A Day in Auroville!
“If you get a chance, please do pay Auroville a visit!” the seniors advised us. No sooner did the opportunity knock on our door. We were a little too willing to take a detour from the National NASA trip and visit this Universal Township which was a 20 sq. Km of barren wasteland up until February 1968.
Early in the morning before sunrise we left from Pondicherry, we reached Auroville by the break of dawn, which is where the name of the city is derived from. Finding quite some rush in the visitor’s Centre we decided to explore the city on our own with the help of the city Map.
While walking down the shaded lanes of Auroville, we came across people from diverse nationalities doing their daily chores. Coming from a city where the only means you travel is by fuelled vehicles, I was surprised to find people, Old and young either walking or riding bicycles. “Go Green” was their unspoken motto.
Our first stop was MATRI Mandir, and it was a sight to behold. The serenity of the place had us hypnotised. Unfortunately we weren’t allowed inside the campus as the rule said we had to acquire prior permission to enter its Campus itself. But One factoid which interested me the most was that Inside the campus of the Mandir was kept an Urn filled with the soil of 35 countries. Depicting the true purpose of establishment of this township, i.e. to promote human unity.
After going ahead searching for some food, surprisingly we crossed paths with one of our seniors, whom we begged (almost!) to become our guide for the day and he was happy to oblige. He explained various customs or rules (depends the way you look at it) that they had to live by to be a part of this unique society. I’d like to share some of them with you They gathered every morning to Meditate at Matri Mandir which is a solar powered building. The people there preferred to grow their own food.
Coming Back to Food, we found huge Solar Kitchens that cooked food for a large number of people who gathered every day to dine together. Yes, we were lucky to taste some of it. I wouldn’t call it mouth-watering but it definitely was healthy made me remind of my childhood vacationing in the village of my grandparents.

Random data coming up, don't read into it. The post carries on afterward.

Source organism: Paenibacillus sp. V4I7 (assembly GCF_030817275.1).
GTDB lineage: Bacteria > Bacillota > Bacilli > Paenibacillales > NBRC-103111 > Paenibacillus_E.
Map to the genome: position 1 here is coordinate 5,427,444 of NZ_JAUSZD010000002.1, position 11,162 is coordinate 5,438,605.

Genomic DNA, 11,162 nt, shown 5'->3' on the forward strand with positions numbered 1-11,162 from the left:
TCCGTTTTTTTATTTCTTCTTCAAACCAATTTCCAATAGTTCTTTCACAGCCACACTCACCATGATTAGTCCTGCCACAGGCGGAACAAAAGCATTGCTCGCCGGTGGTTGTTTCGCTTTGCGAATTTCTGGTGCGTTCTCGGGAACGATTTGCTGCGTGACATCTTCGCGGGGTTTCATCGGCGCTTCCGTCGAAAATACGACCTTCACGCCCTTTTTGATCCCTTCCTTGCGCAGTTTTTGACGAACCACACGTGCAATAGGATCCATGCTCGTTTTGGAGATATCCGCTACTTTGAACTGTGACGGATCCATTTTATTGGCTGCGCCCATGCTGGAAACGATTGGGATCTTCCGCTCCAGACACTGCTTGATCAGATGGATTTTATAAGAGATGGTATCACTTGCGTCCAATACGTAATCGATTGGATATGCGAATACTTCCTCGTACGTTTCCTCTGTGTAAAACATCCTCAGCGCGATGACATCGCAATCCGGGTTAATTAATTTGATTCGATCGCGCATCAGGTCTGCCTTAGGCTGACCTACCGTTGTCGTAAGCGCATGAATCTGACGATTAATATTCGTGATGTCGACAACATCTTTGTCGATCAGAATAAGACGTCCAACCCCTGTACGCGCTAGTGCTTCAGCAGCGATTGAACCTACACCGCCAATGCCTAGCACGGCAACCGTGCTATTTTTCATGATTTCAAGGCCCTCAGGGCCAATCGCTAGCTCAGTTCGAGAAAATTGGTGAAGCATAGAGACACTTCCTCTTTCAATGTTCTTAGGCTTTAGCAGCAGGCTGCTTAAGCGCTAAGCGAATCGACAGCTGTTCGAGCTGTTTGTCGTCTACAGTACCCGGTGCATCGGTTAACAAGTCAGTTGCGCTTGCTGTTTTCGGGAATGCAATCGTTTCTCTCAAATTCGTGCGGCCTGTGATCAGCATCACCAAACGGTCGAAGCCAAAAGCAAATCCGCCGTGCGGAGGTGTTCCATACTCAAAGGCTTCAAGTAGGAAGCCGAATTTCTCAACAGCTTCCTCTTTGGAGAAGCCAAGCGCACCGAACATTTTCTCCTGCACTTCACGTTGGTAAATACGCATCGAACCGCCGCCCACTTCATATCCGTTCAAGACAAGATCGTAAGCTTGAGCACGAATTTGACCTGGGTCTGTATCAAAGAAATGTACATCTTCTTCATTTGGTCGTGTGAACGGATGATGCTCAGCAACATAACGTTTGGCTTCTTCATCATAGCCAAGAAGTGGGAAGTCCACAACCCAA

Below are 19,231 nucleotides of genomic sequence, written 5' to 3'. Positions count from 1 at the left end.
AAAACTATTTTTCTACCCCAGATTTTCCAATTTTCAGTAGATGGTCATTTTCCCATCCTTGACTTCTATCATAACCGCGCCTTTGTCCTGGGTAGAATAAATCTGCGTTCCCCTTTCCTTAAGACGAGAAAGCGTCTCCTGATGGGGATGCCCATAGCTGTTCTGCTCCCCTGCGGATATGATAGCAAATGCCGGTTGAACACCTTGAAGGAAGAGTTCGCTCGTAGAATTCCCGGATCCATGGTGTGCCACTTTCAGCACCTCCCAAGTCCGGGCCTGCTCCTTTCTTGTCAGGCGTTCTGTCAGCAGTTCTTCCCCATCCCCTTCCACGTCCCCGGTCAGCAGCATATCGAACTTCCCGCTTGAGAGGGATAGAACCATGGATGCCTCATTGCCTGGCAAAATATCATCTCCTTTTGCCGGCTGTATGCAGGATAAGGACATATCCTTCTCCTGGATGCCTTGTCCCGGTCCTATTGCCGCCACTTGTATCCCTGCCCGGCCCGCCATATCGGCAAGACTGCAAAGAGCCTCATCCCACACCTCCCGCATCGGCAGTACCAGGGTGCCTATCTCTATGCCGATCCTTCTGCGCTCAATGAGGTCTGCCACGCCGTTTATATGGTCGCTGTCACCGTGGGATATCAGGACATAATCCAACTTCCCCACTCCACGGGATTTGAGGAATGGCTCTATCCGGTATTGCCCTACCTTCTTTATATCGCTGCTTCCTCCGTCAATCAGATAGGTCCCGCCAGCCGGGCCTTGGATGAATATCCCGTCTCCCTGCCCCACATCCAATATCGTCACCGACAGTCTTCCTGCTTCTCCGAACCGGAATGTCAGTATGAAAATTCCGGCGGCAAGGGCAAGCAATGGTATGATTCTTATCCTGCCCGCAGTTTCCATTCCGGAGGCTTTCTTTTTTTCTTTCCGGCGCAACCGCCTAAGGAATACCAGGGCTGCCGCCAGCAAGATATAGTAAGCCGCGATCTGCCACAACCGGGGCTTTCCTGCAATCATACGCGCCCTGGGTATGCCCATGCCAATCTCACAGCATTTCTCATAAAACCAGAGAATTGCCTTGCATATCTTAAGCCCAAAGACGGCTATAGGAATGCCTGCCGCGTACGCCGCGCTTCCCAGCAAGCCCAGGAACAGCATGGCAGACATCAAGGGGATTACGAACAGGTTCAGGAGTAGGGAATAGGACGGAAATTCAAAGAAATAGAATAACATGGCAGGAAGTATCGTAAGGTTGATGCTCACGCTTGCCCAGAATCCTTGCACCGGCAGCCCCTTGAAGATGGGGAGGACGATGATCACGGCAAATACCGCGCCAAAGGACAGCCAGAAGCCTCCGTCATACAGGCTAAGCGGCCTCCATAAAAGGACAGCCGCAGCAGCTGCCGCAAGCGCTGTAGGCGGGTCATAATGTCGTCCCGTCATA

Our Guide (that day he got a new name) took us to visit a very unconventional architect, Ar. Manu Gopalan who lived comfortably with bare necessities of life. His addressing statement struck me “All you study in college is useless, as it’s just from the books. You cannot know about the materials unless you touch them and play with it.” Also his workshop cum Living place was built by him manually from the scrap materials available from in and around the site. He truly entranced us with his knowledge and his philosophies of life.
After this enlightening interview we visited some more buildings, and we had an Aurovillian to escort us, so we weren’t just headless chickens running around. I felt that it was an unspoken tradition around there to build with earth and the locally available materials. They have an entire institute carrying out various research and experimentation to figure out the strengths and weaknesses of it.
After Walking for an entire day, we are back en route to our destination. This trip definitely questioned our way of living! Just taking from the nature and not giving back! Building concrete jungles instead of green ones! Let’s just go back to the basics!
Here I woud like to share some photographs of my trip!
1 Sacred Groves
2) Experimenting with Mud Arches at the earth institute
A green Jungle instead of a Concrete One!